A THIRD Weetabix is a must if you’re planning to cycle to Ronda from base camp San Pedro de Alcantara.
The 48 km ascent to this mountain eyrie is a tour de force on a Tour de France scale but ‘vale la pena’, as they say here in Spain.
And with my cyclist’s antennae twitching over tales of Roman amphitheatres, gorge dwellings and underground cave systems hidden around Ronda, I wasn’t going to sit and spin the wheels on my 18-gear Rocinante.
Those embarking on the climb are offered spectacular views. Pedal past Los Arqueros Golf Club’s gilded gates and El Madronal, home to the rich and famous. To your right, La Concha’s awe-inspiring peak points the way.
The A374 twists past thick green canopies of fir trees carpeting the landscape below. Passing the exclusive La Zagaleta Country Club, distant mountain ranges fold into one another.
A ‘Welcome to the Serrania de Ronda’ sign greets me 22km up, as do warning signs for snow. I push on through and take a detour to Parauta, one of Andalucia’s famed white villages, guarding the gateway to the majestic Sierra de las Nieves.
A thin ribbon of road leads to this tiny village in the valley, built around the 16th century Iglesia de la Inmaculada Concepcion, cobbled streets and steaming chestnut braziers adding to its charms.
It’s a sharp climb back to the main road, but this is the home straight. The fading sunlight deepens the landscape’s burnt ochres and vivid emeralds as I power on to Ronda, serenaded by the gentle toll of cow bells.
Ronda’s old town bustles with Friday evening revellers, but I can’t linger for too long over El Tajo’s swooping splendour. I’m meeting a man who knows a thing or two about cycling.
Jesus Rosado is a born-and-bred Ronda cycling legend who battled his way to Paris in the 1990 Tour de France after honing his skills in his hilly homeland. He opened his bike shop on Plaza del Ahorro 22 years ago but he loves to recall the glory days.
“It was like a dream. I was 23 years old; a year before I was cycling in competitions, and suddenly I was cycling in the Tour de France with my idols; Miguel Indurain, Greg LeMond. It was an incredible experience,” he says.
“This region’s unique climate certainly helped me become a good cyclist.”
Not even the angels are stirring as I leave heavenly Ronda next day at first light. I cycle towards Arriate, the countryside’s gold and green parading its Saturday morning best.
Arriate’s emigrant monument recalls leaner times, but the town, which has grown in recent years to 4,000 residents, is now home to quality shops.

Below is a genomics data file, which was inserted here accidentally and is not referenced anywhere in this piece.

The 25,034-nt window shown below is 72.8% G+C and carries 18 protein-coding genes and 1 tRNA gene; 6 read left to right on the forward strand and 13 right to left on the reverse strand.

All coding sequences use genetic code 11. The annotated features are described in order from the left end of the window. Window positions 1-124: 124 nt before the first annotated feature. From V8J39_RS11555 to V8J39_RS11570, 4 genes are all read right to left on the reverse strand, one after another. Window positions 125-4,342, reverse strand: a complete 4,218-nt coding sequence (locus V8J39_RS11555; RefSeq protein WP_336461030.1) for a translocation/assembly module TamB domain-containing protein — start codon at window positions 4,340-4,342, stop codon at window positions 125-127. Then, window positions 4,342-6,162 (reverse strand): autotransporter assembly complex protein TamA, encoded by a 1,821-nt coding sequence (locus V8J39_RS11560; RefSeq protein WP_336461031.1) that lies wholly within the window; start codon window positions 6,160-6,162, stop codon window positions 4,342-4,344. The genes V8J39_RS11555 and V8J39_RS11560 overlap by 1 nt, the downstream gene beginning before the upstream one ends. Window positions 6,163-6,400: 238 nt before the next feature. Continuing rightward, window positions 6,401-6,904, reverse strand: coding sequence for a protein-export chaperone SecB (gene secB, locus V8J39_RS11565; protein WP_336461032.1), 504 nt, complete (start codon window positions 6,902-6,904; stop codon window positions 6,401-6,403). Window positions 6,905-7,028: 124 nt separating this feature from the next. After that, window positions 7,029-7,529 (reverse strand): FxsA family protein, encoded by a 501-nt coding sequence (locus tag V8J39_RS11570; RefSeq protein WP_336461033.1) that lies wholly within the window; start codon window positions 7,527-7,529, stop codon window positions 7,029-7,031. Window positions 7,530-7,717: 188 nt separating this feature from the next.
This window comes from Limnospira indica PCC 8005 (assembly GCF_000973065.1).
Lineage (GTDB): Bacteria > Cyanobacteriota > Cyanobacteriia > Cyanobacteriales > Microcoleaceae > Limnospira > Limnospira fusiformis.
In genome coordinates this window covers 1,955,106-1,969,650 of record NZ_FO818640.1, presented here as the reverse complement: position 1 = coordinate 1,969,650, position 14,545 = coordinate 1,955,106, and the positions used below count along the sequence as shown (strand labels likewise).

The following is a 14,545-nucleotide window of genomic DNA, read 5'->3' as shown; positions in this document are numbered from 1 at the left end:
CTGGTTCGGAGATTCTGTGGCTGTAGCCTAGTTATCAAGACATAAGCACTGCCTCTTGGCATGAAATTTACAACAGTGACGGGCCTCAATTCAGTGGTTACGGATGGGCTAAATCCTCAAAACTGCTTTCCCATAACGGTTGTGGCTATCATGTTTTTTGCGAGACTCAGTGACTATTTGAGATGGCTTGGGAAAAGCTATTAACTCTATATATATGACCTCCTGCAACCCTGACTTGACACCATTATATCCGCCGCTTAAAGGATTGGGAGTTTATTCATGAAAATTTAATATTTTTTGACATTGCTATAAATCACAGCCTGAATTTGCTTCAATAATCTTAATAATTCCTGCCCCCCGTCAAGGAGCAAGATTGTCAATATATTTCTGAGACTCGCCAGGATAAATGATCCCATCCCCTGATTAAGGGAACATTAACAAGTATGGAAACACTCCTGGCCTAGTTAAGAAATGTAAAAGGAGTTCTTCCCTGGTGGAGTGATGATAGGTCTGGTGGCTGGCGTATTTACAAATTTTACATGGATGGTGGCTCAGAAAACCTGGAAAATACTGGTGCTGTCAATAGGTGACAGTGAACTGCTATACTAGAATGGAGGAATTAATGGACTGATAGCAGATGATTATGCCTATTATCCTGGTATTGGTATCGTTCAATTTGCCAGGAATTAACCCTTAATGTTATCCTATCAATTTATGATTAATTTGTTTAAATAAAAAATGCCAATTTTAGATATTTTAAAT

Its train station, built on one of Europe’s steepest track gradients, is part of Mr Henderson’s Railway, the 1890 brainchild of British engineer John Morrison and financier Sir Alexander Henderson.
It’s a punchy climb from here to Setenil de las Bodegas, burrowed into a gorge carved out by the River Trejo, its towns and houses embedded into the rock like Hobbit homes.
After refuelling with café con leche and a thick slab of pan con tomate on Calle de las Cuevas, the sinuous climb out of Setenil gives way to a flat road lined with olive trees leading to the Roman ruins of Acinipo.
The 2,000-capacity Roman amphitheatre, completed circa 200 AD, crowns the escarpment, offering stunning views.
From here, black asphalt, untroubled by the rumble of cars, cuts through golden sunflower fields as craggy mountain peaks serrate the horizon. It’s a stunning section of the ride.
Disaster strikes as my lower gears malfunction. But help is close to hand and the three bells of the Iglesia de la Virgen de la Carmen ring me into Montecorto, where the 450 inhabitants are also gearing up for their first Independence Day celebrations.
Bougainvillea climbs whitewashed walls and a fresh mountain spring meanders through the village. A khaki-fatigued hunter, rifle slung over shoulder, strides past.
Also here to greet me is Claire Higgins, who has run Andalucian Cycling Experience with her husband Ashley for 10 years. The company organise cycling holidays and accommodation around Ronda. Not only has Ashley mapped my route but Claire attends to my bike’s gear issues (finding a mechanic is like divining water in a desert to the stranded cyclist).
“We fell in love with Ronda,” says Claire. “It’s got good mountain-biking, there are flat rides for families and some really big climbs for those who want to test themselves.”
As I say goodbye, the clouds burst (October and November are Ronda’s wettest months). I seek sanctuary in a nearby restaurant before braving the elements and the steep climb towards southern Europe’s oldest subterranean cave system, the spectacular Cueva del Gato. Its waterfall and natural pool make a refreshing stop for the summer cyclist.
And it’s not all downhill from here. If you’re feeling a little saddle sore, head to Benaojan-Montejaque station where a train will speed you and your bike back to Ronda for a well-earned beer.
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